The Nagoya Protocol on access to genetic resources and the equitable sharing of benefits arising from their use
One of the main principles of the Convention on Biological Diversity (CBD) is that countries hold sovereign rights over their genetic (= biological) resources and can choose to regulate access to them and the conditions under which they can be utilized. The Nagoya Protocol (NP) has created a framework under international law that regulates the implementation of the objectives of the CBD. This means that any biological resource (except human samples), i.e. plants, animals or microorganisms or parts thereof (including DNA), belongs to the country from which it originates. Appropriate permits from the country of origin may be required (at the discretion of each country) for the collection, export and use of resources. This explicitly applies not only to commercial use, but also to non-commercial (including scientific and educational) use.
The Nagoya Protocol is implemented in the European Union by Regulation (EU) No. 511/2014 which came into force on the 12th October 2014.
The EMBRC infrastructure is implementing a plan to ensure that all component biological resource centres comply with national and European legislation relating to Access and Benefit Sharing (ABS), as well as developing tools and resources to help users to undertake the due diligence required under ABS rules.
A central principle of ABS legislation is that it is the responsibility of users (not providers) of biological resources to prove that the resources they are using are compliant with ABS rules in both the country where the resources are used and the country of origin of the resource. In order to help users to fulfil this obligation, all EMBRC biological resource providers are required to provide information on the provenance of resources (country of origin, collection site, collector, collection date, etc.) and to provide access to copies of ABS permits (Prior Informed Consent (PIC) and Mutually Agreed Terms (MAT)) when these are required and available.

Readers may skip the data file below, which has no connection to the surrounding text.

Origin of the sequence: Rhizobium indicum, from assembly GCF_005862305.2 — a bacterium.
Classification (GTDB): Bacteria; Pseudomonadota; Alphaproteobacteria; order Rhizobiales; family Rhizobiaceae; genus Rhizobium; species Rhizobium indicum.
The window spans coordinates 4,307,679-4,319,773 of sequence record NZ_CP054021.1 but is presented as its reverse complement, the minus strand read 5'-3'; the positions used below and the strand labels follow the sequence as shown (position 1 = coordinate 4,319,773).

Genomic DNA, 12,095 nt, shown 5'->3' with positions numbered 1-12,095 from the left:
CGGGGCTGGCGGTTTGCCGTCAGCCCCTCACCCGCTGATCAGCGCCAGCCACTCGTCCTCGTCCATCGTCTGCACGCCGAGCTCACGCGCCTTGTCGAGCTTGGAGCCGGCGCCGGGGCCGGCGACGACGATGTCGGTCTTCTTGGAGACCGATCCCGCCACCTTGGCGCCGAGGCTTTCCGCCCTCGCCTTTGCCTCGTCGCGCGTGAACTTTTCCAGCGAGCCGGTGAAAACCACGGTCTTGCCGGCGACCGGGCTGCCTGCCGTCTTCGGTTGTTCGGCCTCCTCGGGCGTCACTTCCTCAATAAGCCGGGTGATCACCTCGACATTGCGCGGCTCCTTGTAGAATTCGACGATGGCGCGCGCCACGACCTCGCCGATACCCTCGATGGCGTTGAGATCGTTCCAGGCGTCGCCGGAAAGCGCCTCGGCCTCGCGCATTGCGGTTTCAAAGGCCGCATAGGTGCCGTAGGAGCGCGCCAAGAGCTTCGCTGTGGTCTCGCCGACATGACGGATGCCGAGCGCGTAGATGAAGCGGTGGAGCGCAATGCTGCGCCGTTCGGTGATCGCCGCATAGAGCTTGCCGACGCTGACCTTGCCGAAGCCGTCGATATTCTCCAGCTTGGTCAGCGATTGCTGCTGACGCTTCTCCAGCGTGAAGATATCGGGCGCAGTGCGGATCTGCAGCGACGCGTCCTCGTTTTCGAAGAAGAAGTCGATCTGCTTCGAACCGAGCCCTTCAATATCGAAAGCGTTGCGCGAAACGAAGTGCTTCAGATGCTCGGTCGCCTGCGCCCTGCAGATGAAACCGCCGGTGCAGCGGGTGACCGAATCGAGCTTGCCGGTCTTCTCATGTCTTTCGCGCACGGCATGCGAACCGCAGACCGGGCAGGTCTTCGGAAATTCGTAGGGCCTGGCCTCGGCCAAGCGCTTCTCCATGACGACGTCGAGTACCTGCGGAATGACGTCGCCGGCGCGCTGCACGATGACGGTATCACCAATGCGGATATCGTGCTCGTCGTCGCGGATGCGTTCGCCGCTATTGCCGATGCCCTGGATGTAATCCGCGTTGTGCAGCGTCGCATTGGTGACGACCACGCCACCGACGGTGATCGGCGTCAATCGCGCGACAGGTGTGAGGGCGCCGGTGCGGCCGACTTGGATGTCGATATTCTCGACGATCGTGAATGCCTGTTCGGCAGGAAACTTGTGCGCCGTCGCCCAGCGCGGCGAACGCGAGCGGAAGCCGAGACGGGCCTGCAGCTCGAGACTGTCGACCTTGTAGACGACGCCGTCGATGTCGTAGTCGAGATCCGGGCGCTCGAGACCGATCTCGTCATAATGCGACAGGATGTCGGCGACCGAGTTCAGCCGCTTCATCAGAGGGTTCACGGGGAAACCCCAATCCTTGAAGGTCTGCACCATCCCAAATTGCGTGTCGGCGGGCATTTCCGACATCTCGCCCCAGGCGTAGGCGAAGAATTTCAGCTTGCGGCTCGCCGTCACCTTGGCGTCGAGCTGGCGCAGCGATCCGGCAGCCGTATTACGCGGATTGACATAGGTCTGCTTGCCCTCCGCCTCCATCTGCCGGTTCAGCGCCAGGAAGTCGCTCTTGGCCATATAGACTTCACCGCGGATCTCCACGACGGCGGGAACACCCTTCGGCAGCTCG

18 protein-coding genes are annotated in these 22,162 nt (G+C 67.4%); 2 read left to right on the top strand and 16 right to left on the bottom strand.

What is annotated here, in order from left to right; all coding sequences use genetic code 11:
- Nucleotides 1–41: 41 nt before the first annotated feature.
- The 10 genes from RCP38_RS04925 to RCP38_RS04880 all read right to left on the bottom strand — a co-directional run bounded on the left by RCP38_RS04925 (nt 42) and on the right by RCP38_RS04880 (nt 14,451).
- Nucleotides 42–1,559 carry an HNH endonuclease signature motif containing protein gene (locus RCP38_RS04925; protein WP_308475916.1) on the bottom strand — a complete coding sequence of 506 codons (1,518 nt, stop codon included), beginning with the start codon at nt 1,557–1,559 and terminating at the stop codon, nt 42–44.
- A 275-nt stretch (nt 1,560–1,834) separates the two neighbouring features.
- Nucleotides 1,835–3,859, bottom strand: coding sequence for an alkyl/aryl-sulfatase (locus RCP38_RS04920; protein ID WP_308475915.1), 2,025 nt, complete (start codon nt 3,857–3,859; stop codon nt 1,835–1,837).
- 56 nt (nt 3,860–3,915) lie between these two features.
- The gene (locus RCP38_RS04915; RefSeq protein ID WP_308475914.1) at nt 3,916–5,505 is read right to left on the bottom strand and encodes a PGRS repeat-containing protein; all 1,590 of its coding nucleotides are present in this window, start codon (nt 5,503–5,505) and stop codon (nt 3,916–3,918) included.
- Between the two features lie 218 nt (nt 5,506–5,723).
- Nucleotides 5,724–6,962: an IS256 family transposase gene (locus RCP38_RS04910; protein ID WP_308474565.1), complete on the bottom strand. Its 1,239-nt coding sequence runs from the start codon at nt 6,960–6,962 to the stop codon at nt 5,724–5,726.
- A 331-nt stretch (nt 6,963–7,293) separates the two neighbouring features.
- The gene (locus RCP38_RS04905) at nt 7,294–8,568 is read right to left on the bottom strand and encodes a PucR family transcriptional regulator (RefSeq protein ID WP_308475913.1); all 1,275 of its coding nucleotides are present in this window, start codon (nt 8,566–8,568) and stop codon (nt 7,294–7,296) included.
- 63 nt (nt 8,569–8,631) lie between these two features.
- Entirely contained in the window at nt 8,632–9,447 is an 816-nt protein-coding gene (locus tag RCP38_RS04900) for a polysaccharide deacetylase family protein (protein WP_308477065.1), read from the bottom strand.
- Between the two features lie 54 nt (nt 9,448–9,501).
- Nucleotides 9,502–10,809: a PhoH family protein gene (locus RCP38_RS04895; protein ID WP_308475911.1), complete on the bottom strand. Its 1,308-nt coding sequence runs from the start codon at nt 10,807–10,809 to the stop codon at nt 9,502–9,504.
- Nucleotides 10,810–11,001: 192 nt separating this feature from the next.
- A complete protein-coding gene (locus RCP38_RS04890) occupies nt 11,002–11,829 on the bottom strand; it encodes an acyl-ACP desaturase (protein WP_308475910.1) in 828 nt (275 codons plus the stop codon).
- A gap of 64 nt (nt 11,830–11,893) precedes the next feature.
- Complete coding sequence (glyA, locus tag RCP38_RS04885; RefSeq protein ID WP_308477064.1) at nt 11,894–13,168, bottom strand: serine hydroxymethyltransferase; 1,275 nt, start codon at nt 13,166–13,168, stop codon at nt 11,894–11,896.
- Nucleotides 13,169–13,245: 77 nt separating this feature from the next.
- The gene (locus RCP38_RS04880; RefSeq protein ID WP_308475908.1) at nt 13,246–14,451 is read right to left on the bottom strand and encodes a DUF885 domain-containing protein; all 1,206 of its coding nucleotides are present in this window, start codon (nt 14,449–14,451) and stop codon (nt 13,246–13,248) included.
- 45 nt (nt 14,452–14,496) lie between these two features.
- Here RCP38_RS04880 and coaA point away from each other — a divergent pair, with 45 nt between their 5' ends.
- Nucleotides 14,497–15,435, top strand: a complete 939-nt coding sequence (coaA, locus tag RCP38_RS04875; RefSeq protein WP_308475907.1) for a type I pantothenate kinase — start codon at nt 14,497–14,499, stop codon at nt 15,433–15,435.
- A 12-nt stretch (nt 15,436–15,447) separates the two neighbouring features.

EMBRC is also aiming to provide an indication of the ABS status of strains/samples held in collections by checking for each resource (1) whether any ABS legislation was in force in the country of origin of the resource at the time it was originally sampled, and if so (2) whether the appropriate documents are available (and if so what conditions are stipulated therein concerning use of the resources). The colour coded ABS status indicator on this site provides our assessment of whether:
- the biological resource in question can be used for any utilization in compliance with ABS regulation without any additional authorization required. This could be the case for example if no national legislation was in place in the country of origin at the time of sampling, or if legislation was in place and documents have been acquired stipulating that transfer of the resource for any use is authorized (= green light );
- the biological resource in question can be used for certain utilizations in compliance with ABS regulation without any additional authorization required. This could mean that ABS documents have been acquired but limit the authorized uses of the strain (= orange light );
- the authorization required for any use of the biological resource in question has not been acquired. This could mean that the authorization has not been requested or that it has been requested but the request was denied (= red light ). EMBRC resource providers will provide these biological resource upon request along with this warning that authorizations that may be required for the intended use are lacking.
- note that for wild resources that can potentially be collected and provided upon request we do not provide a judgement on ABS status (= no light ) because the sampling has not yet been conducted. In many cases (depending on the country of origin) ABS permits will need to be obtained for wild-collected resources.
Please note that we provide this assessment of ABS status, which to the best of our knowledge is correct, as an indicative tool to help users in their choice of bioiogical resources, but it remains the responsibility of the user to verify whether any ABS documents are required for each biological resource ordered. EMBRC and it's individual component resource centres cannot therefore be held responsible for any errors in our appreciation of the ABS status of biological resources. If users find any errors in this information we would be very grateful if you could inform us so that we can update our database.
If you require any additional information on ABS rules and procedures or ABS status of any particular biological resources, please do not hesitate to contact us.